One word among all others best suits Dusty Dvoracek: rehabilitation.
And after news leaked Monday that the Chicago Bears defensive tackle will miss yet another season due to injury, the word will continue to fit. But Dvoracek’s rehabilitation has surpassed that of just a torn biceps and knee injuries.
A lot of people rooted against Dvoracek.
Much like people will root against Michael Vick.
He was a brute. A raged bully. Exactly what you want from a defensive tackle.
Problem for Dvoracek, he failed to contain that aggression to just the field.
In college, he was slapped with three assault complaints, put a buddy in the ICU for five days and kicked off the Oklahoma football team.
His mere mention invoked this from a newspaper reporter:
“In a state remembered for the Dust Bowl, Dusty Dvoracek’s name is dirt.”
America is the supposed Land of Second Chances. (Though, if you ask me, Australia stakes a better claim to that title. You know, seeing as the country was partly founded as a penal colony.)
America isn’t a Land of Second Chances. It’s a land of blindly overlooking indiscretion for the sake of the talented. You can get a third or fourth chance if you’d like.
Like Vick and countless other athletes, Dvoracek got a second chance – a lifeline. However, his was perhaps unlike any passed out before.
An honor roll student and team captain, he was kicked off the Sooners football team after a drunken bar fight left his childhood buddy in intensive care. Bob Stoops reinstated Dvoracek after he underwent anger management and alcohol-related counseling. Dvoracek went through a six-week rehab program under the guidance of former OU and NFL lineman Jim Riley, himself a recovered alcoholic.
Dvoracek was granted a fifth year of eligibility via a medical redshirt because of alcohol abuse. That’s right. Since 1989, the NCAA lists alcoholism in their by-laws as a possible cause for a medical waiver. It is believed Dvoracek’s case was the first to use it, but because of confidentiality laws, this can’t be verified.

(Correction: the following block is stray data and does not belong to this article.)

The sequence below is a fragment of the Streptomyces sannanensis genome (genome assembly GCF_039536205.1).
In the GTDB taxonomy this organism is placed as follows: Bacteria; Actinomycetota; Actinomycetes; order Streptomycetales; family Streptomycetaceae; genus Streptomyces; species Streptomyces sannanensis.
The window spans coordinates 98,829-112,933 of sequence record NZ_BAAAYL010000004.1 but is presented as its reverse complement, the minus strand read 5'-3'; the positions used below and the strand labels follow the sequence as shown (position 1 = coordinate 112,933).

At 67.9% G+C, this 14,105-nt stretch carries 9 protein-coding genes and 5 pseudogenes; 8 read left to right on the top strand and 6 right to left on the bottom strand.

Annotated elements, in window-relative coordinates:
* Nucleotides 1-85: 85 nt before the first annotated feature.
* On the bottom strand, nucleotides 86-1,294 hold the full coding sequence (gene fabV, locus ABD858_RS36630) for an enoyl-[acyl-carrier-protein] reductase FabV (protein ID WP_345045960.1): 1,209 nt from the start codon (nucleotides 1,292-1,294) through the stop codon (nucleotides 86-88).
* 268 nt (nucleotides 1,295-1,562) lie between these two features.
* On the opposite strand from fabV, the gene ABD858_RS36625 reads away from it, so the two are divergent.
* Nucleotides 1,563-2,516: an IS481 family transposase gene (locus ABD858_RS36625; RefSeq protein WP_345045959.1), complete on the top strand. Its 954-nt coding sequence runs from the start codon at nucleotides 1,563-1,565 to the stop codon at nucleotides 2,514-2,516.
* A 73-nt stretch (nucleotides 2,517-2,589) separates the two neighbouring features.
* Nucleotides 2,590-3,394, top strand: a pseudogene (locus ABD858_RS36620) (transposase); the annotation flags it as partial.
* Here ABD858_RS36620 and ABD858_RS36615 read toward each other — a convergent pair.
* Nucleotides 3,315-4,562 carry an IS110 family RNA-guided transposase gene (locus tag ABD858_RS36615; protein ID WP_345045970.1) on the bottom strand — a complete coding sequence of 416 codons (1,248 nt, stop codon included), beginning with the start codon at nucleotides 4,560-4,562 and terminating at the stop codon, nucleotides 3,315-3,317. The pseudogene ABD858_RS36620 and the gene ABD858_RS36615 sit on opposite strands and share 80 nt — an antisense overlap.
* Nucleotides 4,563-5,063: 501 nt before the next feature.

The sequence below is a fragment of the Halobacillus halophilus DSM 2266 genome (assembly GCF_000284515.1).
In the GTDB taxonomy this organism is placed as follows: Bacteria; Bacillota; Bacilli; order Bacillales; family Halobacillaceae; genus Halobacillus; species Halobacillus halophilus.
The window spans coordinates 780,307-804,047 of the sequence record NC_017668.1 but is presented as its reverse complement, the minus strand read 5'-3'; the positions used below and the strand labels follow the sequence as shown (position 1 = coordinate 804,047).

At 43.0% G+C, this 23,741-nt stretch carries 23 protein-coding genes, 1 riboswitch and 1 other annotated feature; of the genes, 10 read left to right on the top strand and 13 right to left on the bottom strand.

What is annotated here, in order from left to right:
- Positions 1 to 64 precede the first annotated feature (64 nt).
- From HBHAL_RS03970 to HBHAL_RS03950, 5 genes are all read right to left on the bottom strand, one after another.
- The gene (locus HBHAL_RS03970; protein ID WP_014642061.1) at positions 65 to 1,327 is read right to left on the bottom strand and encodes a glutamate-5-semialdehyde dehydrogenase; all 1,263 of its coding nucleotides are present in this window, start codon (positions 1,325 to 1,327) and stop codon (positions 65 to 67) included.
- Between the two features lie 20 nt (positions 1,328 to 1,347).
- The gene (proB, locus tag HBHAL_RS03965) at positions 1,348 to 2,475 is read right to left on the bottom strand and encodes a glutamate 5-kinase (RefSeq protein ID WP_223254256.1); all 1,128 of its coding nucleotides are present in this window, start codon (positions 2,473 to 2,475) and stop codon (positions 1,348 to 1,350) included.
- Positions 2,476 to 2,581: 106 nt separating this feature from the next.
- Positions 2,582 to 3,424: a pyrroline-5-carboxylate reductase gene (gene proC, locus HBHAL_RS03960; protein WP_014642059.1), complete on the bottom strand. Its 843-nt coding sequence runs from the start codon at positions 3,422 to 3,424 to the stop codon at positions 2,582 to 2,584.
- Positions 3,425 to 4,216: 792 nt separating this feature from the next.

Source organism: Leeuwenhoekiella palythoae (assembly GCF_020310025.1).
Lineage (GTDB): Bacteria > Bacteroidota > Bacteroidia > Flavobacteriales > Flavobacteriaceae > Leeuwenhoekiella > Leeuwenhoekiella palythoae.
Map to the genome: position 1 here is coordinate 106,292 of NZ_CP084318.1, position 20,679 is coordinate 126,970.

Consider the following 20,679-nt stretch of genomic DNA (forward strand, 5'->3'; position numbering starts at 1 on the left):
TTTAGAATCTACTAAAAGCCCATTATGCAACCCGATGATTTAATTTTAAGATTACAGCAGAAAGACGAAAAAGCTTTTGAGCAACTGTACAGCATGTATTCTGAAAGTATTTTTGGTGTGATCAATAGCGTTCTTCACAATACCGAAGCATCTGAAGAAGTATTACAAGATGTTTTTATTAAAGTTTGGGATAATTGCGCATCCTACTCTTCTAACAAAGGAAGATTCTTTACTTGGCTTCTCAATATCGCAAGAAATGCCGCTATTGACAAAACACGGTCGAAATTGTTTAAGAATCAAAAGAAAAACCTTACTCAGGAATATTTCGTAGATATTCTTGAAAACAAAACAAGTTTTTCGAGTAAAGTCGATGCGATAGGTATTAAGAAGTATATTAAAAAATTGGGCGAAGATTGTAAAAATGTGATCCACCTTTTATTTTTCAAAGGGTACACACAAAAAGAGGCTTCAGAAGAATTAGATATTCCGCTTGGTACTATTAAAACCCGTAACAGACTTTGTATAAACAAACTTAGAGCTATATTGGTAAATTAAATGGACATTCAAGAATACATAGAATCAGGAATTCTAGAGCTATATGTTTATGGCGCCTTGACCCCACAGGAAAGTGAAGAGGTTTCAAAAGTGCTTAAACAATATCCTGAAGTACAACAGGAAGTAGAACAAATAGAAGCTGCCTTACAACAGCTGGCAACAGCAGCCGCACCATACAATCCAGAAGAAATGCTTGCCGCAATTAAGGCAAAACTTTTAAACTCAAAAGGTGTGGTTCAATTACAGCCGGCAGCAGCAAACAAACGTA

It was a decision that shocked and enraged many a college football fan. “How can you reward a drunk bully with another year of college football when guys are denied extra years with ‘real’ injuries and hardships!?”
Dvoracek finished his OU career as a two-time consensus first-team All-Big 12 performer and was taken in third round by Chicago in 2006. He didn’t shy away from the Chicago media. He told them of his story. Told them he used to be an alcoholic and angry kid. He said he never touched the booze again. He was rehabilitated.
Unfortunately, the story doesn’t have a happy ending.
Always counted on being a contributor on the Bears defensive line, Dvoracek will spend the 2009 season much like he did the three previous campaigns – on the sidelines.
The fourth-year defensive tackle left Saturday’s preseason game against the New York Giants with a right knee injury. After the game, Dvoracek’s knee was wrapped in ice. He told reporters he was “fine.”
Anyone aware of the player’s injury history, knew he was anything but.
Having played just 13 career games, Dusty had ended each of his three NFL campaigns on injured reserve.
As a rookie, he underwent foot surgery and missed the entire season.
He began his sophomore campaign as the team’s starter and in the 2007 season opener (his first pro start) he tore the ACL in his left knee and was out for the rest of the year. He rebounded to start 12 games for the Bears last season, but in the 12th contest, he tore his biceps and was shelved yet again.
The Bears kept Dvoracek around because he’s talented, plays a position you can never have enough depth at and he’s a high-motor, high-character player.
That’s right, a high-character guy.
Shocking for a guy many had written off as just another neanderthal.
There were no publicized relapses. While headlines screamed about another Bears’ defensive lineman and his home security system (a personal arsenal), Dvoracek kept his pledge, and the Bears kept him around.
The severity of the latest injury may be career-ending. It more than likely has closed the book on Dvoracek’s Chicago chapter. His contract is up and despite being blindly loyal to high-character, injury-riddled guys (see Brown, Mike), the Bears more than likely will let Dvoracek walk.
It’s sad because here was a guy, who by all accounts, had righted his wrong. He had gotten the help he needed and kept his nose clean. For every Pacman Jones and Odell Thurman there are past transgressors who right the ship. Guys who learn their lesson, and we rarely hear about them because they’re doing what they’re supposed to be – staying out of the news.
I know as a Chicago sports fan I’m supposed to hate fellas named Dusty (see Baker, Dusty), but here’s hoping for the best on Dusty Dvoracek’s latest rehabilitation, whether it’s with the Bears or not.